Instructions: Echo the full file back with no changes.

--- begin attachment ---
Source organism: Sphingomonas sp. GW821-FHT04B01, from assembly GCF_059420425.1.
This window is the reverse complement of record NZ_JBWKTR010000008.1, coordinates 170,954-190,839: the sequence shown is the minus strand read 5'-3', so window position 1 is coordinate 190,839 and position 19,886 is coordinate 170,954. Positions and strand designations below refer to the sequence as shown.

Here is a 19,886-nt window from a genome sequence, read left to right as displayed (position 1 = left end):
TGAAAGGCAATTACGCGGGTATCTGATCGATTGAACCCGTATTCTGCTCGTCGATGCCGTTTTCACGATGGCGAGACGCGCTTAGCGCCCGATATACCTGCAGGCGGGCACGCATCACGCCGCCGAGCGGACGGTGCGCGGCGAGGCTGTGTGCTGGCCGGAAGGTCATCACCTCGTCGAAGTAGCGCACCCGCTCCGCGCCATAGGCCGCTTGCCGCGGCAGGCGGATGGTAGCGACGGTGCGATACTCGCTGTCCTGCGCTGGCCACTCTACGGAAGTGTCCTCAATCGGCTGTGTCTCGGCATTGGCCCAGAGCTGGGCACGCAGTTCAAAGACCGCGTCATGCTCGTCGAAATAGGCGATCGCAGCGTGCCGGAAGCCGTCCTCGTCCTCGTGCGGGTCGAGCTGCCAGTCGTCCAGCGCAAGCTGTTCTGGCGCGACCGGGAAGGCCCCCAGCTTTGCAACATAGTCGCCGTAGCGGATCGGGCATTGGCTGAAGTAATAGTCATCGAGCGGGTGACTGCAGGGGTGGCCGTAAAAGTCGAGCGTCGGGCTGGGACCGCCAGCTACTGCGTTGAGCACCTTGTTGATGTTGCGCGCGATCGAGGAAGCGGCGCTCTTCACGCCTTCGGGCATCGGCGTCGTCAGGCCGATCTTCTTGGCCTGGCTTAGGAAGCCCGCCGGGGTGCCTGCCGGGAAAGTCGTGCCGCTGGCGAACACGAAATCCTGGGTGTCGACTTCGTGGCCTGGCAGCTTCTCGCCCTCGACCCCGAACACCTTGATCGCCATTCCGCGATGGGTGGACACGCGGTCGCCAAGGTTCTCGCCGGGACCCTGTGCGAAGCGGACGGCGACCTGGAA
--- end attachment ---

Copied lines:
Source organism: Sphingomonas sp. GW821-FHT04B01, from assembly GCF_059420425.1.
This window is the reverse complement of record NZ_JBWKTR010000008.1, coordinates 170,954-190,839: the sequence shown is the minus strand read 5'-3', so window position 1 is coordinate 190,839 and position 19,886 is coordinate 170,954. Positions and strand designations below refer to the sequence as shown.

Here is a 19,886-nt window from a genome sequence, read left to right as displayed (position 1 = left end):
TGAAAGGCAATTACGCGGGTATCTGATCGATTGAACCCGTATTCTGCTCGTCGATGCCGTTTTCACGATGGCGAGACGCGCTTAGCGCCCGATATACCTGCAGGCGGGCACGCATCACGCCGCCGAGCGGACGGTGCGCGGCGAGGCTGTGTGCTGGCCGGAAGGTCATCACCTCGTCGAAGTAGCGCACCCGCTCCGCGCCATAGGCCGCTTGCCGCGGCAGGCGGATGGTAGCGACGGTGCGATACTCGCTGTCCTGCGCTGGCCACTCTACGGAAGTGTCCTCAATCGGCTGTGTCTCGGCATTGGCCCAGAGCTGGGCACGCAGTTCAAAGACCGCGTCATGCTCGTCGAAATAGGCGATCGCAGCGTGCCGGAAGCCGTCCTCGTCCTCGTGCGGGTCGAGCTGCCAGTCGTCCAGCGCAAGCTGTTCTGGCGCGACCGGGAAGGCCCCCAGCTTTGCAACATAGTCGCCGTAGCGGATCGGGCATTGGCTGAAGTAATAGTCATCGAGCGGGTGACTGCAGGGGTGGCCGTAAAAGTCGAGCGTCGGGCTGGGACCGCCAGCTACTGCGTTGAGCACCTTGTTGATGTTGCGCGCGATCGAGGAAGCGGCGCTCTTCACGCCTTCGGGCATCGGCGTCGTCAGGCCGATCTTCTTGGCCTGGCTTAGGAAGCCCGCCGGGGTGCCTGCCGGGAAAGTCGTGCCGCTGGCGAACACGAAATCCTGGGTGTCGACTTCGTGGCCTGGCAGCTTCTCGCCCTCGACCCCGAACACCTTGATCGCCATTCCGCGATGGGTGGACACGCGGTCGCCAAGGTTCTCGCCGGGACCCTGTGCGAAGCGGACGGCGACCTGGAA